I wrote “The Old Quilt” for one of Lascaux’s flash fiction contests and, to my surprise, I was one of seven finalists out of more than 240 entries. The story was based on a visual prompt—a color collage that looked a lot like a stained-glass window.
Originally published on LascauxFlash.com, Sept. 2012.
The Old Quilt
By Lee Wright
The quilt was made by my great-grandmother. She turned ninety-nine the week before I was born and didn’t live to see my fifth birthday. To me, she will always be a short, stooped, wisp of a woman with thin, silver hair, a hard jaw, and cloudy blue eyes. Dressed always in a simple, gray housedress, she was a quiet, near-ghost, still and introverted, somewhat frightening to us children. I never knew her as the woman who lost three sons to war, two to the mines, one to drink, and one in youth to God only knows what. I have only vague, sometimes contradictory, three-generation-old stories of her time at the front tending the wounded. I’m told that, somewhere, in a trunk at my aunt’s house, there is a yellowed letter from a President now decades dead thanking my illiterate great-grandmother for her service.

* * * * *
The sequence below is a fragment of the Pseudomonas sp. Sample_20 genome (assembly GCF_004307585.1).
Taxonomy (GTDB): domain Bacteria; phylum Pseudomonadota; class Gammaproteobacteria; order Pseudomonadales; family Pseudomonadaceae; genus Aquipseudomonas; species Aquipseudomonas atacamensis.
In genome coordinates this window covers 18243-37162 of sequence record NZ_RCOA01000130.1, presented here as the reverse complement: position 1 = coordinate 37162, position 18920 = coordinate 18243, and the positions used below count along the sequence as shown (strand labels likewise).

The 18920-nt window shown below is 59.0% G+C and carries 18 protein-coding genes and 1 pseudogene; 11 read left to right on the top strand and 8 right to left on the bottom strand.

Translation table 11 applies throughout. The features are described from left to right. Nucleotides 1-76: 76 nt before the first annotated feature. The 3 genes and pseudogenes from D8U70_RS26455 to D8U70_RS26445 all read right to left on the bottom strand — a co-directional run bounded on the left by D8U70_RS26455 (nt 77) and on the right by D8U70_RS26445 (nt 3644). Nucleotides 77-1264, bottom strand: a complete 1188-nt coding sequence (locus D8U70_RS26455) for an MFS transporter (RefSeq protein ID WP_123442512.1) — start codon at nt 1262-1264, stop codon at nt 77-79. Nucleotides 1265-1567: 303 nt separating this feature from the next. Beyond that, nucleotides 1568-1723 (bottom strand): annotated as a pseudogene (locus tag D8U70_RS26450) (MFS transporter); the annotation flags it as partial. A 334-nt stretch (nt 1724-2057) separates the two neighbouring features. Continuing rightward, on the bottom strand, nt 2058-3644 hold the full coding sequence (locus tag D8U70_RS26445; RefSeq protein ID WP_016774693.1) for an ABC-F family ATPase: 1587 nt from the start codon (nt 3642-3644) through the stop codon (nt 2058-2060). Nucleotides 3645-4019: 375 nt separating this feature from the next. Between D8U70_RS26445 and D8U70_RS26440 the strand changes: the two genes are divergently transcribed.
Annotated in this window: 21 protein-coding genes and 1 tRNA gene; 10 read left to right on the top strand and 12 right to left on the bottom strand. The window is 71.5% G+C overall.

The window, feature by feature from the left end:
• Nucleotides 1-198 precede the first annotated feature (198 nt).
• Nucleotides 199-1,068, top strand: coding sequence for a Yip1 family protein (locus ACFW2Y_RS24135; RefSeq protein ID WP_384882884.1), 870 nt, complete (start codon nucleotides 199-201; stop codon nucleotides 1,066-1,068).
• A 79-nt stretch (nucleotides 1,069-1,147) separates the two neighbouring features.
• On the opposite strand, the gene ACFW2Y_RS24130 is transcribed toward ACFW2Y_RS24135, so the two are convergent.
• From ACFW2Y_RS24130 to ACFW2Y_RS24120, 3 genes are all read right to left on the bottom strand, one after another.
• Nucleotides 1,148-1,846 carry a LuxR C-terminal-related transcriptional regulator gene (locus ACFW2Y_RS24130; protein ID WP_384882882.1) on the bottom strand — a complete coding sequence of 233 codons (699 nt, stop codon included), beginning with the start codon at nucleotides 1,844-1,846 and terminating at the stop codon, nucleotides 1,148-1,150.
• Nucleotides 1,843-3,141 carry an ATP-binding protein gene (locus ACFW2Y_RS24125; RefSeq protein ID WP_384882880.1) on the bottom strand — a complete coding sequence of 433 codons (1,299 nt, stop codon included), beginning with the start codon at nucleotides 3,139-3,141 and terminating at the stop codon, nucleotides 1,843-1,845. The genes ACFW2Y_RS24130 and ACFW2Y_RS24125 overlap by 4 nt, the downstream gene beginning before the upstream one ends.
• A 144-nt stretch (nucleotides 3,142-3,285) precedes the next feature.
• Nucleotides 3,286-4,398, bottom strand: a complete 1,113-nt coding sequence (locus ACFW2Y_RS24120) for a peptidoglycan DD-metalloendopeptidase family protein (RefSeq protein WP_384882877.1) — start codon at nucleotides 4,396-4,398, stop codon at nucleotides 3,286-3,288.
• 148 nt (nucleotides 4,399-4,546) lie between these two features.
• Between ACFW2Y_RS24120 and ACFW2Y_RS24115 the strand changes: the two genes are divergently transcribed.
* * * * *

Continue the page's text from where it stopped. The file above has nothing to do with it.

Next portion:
Remembering bulbous purple knuckles, barely capable of pinching a cheek, it’s hard for me to imagine her sitting, night-after-night, in a hand-hewn rocker, working by candlelight to assemble this quilt from the scraps of the hand-me-down and homemade clothes her ill-fated children had worn until they could be worn no more. But, nearly a century later, the stitches are tight, the edges only lightly frayed, the colors muted but warm.
My child, born to a child, will know even less of me, but I take comfort in the fact that, before saying goodbye, I swaddled her in the colors of a hundred autumns.
© 2012 Lee Wright